MVP

How good would you feel about an IRS website that promised you 90% of your income tax refund if you used it? Or a DMV website that allowed you to have a pretty good shot of renewing your license tabs, but if your birthday was in December you’d find that your purchase couldn’t be completed? Would it be acceptable to use government services that make a “best effort” to follow the law, or would you expect more? Odds are, you’d expect compliance. If you fell in that minority for whom it didn’t work, you probably wouldn’t be okay with that “best effort”. This is the environment that healthcare.gov lives in, and you can’t forget it.

There’s still a lot of controversy about the rollout of Obamacare and the healthcare.gov website, as well there should be. I’d like to go into more depth about a topic I briefly touched upon in my last post: namely, that agile development could have saved healthcare.gov. There are a lot of people arguing that the way it was developed was faulty, and there’s a lot of truth to that. For a particularly good argument, read Clay Shirky. A lot of it boils down to this: development today is incremental and iterative. healthcare.gov should have launched with a vastly pulled-back scope, nailed that, and built from there. Just like lots of other successful web services have done.

In other words, it all boils down to MVP: Minimum Viable Product. If you are a web startup, your minimum viable product may be to send a 140-character message to another person via SMS. That’s it. You launch with that, and add features as you go. Or you launch with “friending” people, and add Farmville later. Be agile, iterate, learn from your fail whales, and move forward. There’s a lot of precedent in the private sector, and government should act more like a business, right? Why couldn’t the government just do that? In fact, didn’t three people just do such a thing? They did it in a long weekend! Stupid lousy wasteful government.

And this is exactly where realities diverge. Health Sherpa, while incredibly clever, is not healthcare.gov and could never be. It doesn’t allow you to buy coverage. It doesn’t allow you to determine which subsidies you are eligible for. It’s a really slick overview that will help the majority of people get a good sense for what is out there, but it doesn’t cover all the edge cases. It wasn’t designed to. It’s a quick and dirty website, perfect for a first iteration, but not good enough for government work, to use the phrase. Because if healthcare.gov worked great at finding subsidies for 90% of the people, but left money on the table for the last 10%, wouldn’t the outrage be just as loud? Wouldn’t people be rightly upset that the website wasn’t working for them as the law intended?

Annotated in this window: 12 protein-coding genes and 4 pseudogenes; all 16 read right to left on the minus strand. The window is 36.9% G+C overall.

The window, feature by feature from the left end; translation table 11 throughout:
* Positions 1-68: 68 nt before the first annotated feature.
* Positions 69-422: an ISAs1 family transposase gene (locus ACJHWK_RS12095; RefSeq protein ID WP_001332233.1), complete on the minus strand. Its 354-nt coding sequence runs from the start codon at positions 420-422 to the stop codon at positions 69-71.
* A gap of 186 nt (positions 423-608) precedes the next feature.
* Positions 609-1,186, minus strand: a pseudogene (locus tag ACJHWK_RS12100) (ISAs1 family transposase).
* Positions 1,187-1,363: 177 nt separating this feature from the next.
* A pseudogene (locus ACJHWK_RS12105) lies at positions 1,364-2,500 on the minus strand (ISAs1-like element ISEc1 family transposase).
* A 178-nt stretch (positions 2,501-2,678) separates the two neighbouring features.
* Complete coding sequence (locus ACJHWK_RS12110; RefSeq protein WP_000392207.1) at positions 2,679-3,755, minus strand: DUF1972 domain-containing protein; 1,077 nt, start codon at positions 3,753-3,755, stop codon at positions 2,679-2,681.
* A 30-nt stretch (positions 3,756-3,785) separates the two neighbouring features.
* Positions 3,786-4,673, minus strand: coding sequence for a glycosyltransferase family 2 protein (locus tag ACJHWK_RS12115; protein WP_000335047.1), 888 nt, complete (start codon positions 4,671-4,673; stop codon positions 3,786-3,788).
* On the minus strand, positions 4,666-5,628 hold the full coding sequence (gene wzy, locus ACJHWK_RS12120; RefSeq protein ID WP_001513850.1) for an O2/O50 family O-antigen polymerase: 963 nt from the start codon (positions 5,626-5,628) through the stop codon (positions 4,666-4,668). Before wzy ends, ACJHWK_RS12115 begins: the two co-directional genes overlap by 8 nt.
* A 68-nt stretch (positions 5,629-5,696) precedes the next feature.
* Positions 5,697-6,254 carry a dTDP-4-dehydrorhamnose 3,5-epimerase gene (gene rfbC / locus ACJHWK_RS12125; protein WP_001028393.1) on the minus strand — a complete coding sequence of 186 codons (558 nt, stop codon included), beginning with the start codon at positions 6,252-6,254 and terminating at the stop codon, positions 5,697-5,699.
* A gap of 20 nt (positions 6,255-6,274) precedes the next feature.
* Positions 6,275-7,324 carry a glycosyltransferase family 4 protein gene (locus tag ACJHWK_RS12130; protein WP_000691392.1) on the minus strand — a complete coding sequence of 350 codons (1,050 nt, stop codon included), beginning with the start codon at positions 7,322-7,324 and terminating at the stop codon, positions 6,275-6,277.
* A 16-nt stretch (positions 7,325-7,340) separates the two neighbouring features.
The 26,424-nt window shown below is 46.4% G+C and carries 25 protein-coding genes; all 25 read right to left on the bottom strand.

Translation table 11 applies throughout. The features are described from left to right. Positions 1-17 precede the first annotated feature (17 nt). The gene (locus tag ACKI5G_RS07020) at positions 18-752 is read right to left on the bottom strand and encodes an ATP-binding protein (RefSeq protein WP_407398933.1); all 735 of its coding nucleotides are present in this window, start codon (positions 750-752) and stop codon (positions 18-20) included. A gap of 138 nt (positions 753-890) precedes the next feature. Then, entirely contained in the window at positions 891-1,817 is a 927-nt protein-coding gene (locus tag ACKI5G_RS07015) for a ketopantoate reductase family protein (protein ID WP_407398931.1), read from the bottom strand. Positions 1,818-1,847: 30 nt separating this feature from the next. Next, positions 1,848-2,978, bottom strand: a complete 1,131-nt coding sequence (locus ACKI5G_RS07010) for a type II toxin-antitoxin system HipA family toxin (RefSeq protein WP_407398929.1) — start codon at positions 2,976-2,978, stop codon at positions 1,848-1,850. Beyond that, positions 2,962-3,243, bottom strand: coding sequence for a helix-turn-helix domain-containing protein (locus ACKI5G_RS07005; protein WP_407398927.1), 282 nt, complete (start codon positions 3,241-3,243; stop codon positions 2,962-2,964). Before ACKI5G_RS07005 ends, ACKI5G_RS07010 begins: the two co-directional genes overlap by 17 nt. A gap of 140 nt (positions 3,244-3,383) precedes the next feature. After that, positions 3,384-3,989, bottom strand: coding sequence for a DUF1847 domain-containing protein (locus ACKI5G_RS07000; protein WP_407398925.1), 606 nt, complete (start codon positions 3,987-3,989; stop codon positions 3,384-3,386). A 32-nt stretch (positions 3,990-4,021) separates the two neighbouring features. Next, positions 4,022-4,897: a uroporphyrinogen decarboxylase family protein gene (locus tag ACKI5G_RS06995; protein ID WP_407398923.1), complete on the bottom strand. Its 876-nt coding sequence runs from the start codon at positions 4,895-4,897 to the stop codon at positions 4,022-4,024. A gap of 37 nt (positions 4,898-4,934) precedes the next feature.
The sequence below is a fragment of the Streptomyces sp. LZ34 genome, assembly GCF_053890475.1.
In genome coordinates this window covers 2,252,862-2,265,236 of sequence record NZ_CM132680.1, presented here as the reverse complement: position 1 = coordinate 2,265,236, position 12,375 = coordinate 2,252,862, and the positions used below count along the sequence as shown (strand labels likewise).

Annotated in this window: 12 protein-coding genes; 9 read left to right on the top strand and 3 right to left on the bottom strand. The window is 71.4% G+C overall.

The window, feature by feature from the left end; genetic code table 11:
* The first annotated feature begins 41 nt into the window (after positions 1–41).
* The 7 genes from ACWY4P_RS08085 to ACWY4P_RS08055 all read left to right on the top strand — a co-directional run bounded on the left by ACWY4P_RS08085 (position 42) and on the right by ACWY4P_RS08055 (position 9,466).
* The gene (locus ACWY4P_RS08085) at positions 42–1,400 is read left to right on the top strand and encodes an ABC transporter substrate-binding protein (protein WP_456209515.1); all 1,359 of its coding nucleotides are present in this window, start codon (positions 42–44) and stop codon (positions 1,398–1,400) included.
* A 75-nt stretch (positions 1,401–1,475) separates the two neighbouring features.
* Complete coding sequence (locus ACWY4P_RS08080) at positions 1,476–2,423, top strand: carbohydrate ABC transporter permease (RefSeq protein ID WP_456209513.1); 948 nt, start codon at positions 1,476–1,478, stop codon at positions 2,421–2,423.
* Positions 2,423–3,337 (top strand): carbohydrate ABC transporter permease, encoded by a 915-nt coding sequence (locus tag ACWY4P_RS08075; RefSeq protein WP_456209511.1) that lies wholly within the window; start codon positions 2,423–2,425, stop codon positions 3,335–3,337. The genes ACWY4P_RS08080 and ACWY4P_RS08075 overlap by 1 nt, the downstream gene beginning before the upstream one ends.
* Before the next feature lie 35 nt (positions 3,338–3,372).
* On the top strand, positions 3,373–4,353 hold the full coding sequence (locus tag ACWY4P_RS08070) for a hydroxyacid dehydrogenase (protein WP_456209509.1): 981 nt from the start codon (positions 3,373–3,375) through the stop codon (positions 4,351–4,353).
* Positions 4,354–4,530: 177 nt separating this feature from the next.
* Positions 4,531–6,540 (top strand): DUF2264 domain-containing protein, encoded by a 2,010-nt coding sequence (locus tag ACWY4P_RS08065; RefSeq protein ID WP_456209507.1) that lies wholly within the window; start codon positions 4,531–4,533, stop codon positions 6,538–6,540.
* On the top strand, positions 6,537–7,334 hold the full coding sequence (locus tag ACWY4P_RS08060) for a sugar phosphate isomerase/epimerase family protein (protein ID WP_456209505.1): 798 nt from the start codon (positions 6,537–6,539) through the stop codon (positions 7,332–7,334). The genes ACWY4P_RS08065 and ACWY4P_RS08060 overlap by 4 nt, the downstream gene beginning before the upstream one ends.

I’ve said many times before (and I’ll say many times again) that Obamacre is needlessly complex, and as a result brought a lot of this upon itself: if there weren’t so many edge cases, it wouldn’t be so hard to design. But I’ve worked in politics, and I know how the sausage factory operates. Policy wonks don’t write laws, legislators do, and they don’t work in a vacuum, crafting finely-worded laws that work flawlessly. I’d argue that the current system really IS the minimum viable product for health care reform: people in the individual marketplace. Going after all healthcare would have been too aggressive, and simply focusing on Medicaid expansion wouldn’t have been aggressive enough. Making the subsidies work as designed for the private health insurance market is as simple as you could get, “simple” being a relative term of course.

Frankly, delaying the rollout, or rolling out something that provided 80% of the functionality, just wouldn’t have cut it. We’d have outrage, just a different form. Agile works great for “good enough”, and maybe one day we will be okay as a country with the government just being “good enough” when it comes to taxes, the military, health care, and so on. I don’t think we are there yet.

Finally, let’s also keep our eye on the prize: improving the health care system in this country. Today’s OECD report is just another reminder of how we are spending BMW money to drive a Kia (no offense to Kia drivers out there). Healthcare.gov is just a step in a probably decades-long revamping of how healthcare works in this country. To give up now would be like giving up on airplanes in 1903 because the Wright brothers barely flew farther than half a football field. This isn’t the end, it’s the beginning of the beginning.

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